690-91, 104 S.Ct. at 2066. Trial counsel
admittedly did not know enough about this
evidence to make a reasoned decision not to
We similarly find Rule 37
counsel ineffective for failing to present
this theory in the state post-conviction
proceeding. Once again, Rule 37 counsel
could not have been exercising an informed
tactical judgment in failing to present this
evidence. There was everything to be gained,
and nothing to lose, from presenting this
evidence. In Lawrence, we held that a
tactical decision to pursue one defense does
not excuse failure to present another
defense that "would bolster rather than
detract from" the primary defense. 900 F.2d
at 130. In Chambers, we held that failure to
pursue the defendant's only "realistic"
defense constituted ineffectiveness. 907
F.2d at 828-32.
Henderson's Rule 37
counsel pursued trial counsel's failure to
request a jury instruction and failure to
make certain evidentiary objections, but did
not offer the evidence heard by the district
court that creates serious doubt about the
reliability of Henderson's conviction. The
state alleges no strategic basis for that
decision, and indeed, there is none.
Rule 37 counsel's
reasonable investigation of the case would
have included consideration of trial
testimony and the police record. It would
have included conducting interviews with the
persons who testified at trial or had
firsthand knowledge of the events
surrounding the murder. The Supplemental
Investigation Report in the Fort Smith
Police File contained leads regarding Bob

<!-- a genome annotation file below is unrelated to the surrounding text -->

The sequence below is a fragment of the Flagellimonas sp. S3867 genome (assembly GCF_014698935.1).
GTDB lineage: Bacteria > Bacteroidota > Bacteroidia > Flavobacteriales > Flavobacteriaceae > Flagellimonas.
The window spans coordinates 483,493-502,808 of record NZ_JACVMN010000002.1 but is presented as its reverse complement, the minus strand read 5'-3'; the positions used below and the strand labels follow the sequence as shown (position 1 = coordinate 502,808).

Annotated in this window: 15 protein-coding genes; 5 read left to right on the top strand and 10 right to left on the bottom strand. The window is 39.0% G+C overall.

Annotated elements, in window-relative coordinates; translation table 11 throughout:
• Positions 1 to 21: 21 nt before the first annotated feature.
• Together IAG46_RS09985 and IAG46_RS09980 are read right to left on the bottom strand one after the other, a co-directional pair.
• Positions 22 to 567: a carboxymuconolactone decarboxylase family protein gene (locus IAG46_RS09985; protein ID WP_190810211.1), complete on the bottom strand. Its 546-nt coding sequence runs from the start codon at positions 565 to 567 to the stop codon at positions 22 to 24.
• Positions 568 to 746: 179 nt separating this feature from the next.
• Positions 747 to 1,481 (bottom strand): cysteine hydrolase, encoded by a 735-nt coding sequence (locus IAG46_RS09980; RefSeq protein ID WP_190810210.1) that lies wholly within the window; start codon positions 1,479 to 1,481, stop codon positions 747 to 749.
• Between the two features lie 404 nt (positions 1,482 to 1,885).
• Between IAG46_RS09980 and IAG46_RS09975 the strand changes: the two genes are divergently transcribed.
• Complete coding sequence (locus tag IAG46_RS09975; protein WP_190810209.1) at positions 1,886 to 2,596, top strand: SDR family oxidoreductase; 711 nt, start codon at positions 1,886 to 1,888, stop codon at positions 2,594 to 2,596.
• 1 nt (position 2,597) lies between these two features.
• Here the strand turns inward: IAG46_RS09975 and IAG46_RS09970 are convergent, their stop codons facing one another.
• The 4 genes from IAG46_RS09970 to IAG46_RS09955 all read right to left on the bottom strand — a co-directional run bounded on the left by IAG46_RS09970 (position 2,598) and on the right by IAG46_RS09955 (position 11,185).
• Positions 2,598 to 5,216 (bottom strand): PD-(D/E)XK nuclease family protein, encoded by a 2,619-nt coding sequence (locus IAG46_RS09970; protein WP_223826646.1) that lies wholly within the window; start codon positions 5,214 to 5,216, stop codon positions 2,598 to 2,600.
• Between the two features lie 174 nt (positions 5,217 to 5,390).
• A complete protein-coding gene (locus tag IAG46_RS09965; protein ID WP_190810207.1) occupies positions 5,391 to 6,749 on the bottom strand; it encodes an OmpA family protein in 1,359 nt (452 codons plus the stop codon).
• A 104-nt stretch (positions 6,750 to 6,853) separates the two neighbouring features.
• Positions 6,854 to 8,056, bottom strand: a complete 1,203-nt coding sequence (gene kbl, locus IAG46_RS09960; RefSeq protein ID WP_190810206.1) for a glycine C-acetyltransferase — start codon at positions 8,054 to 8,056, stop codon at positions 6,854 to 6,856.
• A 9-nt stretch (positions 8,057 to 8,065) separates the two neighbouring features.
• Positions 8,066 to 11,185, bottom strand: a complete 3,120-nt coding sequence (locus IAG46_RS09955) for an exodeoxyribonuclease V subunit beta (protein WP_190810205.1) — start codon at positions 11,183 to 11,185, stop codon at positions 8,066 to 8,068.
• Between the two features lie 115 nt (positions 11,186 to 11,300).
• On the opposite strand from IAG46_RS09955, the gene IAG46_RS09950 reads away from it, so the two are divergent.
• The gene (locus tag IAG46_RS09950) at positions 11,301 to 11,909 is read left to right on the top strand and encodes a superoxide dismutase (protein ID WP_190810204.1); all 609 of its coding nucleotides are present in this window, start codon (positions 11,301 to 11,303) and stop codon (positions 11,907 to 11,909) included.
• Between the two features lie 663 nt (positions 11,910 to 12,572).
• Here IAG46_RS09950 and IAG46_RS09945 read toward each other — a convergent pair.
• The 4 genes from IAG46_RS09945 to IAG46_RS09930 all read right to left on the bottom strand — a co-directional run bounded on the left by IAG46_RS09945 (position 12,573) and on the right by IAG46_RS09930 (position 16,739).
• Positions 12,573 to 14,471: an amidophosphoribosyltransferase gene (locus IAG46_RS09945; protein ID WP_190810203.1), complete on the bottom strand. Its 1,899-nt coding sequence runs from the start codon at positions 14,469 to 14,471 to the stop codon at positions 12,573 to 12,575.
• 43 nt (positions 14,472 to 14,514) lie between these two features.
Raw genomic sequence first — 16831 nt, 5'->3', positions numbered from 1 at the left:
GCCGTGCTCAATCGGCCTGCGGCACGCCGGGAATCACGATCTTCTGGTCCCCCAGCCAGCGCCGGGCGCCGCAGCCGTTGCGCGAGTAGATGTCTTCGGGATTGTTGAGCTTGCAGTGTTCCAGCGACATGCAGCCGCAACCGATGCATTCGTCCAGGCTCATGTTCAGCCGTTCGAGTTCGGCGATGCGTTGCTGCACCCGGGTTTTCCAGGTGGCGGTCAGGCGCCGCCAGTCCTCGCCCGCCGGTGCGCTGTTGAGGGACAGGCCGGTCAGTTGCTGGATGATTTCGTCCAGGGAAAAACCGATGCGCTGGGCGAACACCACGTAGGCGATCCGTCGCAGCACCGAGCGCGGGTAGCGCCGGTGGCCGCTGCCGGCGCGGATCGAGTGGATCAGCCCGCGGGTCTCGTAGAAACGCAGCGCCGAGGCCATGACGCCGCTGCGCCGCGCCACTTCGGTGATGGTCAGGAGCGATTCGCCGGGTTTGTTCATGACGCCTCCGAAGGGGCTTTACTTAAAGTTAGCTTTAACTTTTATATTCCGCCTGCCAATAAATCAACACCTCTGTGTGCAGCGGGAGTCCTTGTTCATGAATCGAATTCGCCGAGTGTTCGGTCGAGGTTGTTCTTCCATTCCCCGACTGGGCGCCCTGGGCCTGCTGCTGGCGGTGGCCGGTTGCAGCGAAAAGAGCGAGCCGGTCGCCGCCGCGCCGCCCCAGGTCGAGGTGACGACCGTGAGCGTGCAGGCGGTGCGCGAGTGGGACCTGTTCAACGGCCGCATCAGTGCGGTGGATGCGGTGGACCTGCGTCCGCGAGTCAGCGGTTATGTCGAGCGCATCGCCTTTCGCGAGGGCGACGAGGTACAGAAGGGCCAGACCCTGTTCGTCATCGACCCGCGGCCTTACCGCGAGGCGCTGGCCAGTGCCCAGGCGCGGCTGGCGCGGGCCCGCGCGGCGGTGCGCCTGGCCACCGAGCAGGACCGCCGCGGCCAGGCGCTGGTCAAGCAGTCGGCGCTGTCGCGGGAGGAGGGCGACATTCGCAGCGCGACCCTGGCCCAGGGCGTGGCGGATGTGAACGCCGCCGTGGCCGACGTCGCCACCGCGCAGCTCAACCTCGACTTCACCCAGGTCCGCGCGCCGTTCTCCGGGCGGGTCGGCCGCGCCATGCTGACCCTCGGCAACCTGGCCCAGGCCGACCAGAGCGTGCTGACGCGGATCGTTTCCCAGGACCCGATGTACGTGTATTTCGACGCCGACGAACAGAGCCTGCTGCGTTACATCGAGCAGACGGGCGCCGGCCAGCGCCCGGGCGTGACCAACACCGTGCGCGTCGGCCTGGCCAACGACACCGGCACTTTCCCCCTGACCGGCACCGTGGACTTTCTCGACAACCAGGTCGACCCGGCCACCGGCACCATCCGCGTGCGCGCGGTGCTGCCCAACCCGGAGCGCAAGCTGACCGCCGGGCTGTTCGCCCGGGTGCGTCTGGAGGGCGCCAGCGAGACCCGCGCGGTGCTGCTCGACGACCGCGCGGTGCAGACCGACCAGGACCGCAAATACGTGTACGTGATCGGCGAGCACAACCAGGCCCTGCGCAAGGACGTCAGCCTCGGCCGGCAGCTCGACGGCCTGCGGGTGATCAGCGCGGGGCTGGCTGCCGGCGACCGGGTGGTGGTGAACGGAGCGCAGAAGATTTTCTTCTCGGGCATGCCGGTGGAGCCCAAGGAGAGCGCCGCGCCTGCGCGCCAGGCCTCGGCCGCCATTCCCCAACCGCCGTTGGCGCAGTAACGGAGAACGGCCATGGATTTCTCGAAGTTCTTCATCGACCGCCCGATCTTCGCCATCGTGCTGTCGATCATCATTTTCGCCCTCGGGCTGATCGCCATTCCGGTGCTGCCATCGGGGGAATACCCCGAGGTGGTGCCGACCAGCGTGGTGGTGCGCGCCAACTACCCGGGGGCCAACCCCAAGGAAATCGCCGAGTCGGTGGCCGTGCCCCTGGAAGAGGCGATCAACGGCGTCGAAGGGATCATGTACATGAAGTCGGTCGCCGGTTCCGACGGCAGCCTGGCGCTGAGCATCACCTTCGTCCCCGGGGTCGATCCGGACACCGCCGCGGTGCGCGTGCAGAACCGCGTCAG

O'Neal, indicating he was a suspect during
the investigation. Glenda Fleetwood gave a
statement to the police indicating she
thought Bob O'Neal was involved. [T.49] As
relatives of the victim and perhaps the last
people to see the victim alive, Glenda
Fleetwood and Bob O'Neal were obvious
persons for Rule 37 counsel to question.
There is no doubt that
after a reasonable investigation, Rule 37
counsel should have been aware of the
evidence implicating Bob O'Neal. The state
has not challenged the veracity of the
witnesses implicating O'Neal, nor has it
suggested that presentation of this evidence
would in any way detract from Henderson's
case. Thus, we cannot help but conclude that
Rule 37 counsel was ineffective for failing
to raise this viable defense. See Bliss, 891
F.2d at 1338 (granting writ of habeas corpus
when state failed to contradict evidence
supporting finding of ineffectiveness).
Having found cause, the
question of prejudice need not detain us
long. The record clearly supports the
district court's finding of prejudice. Had
the jury been aware of all the facts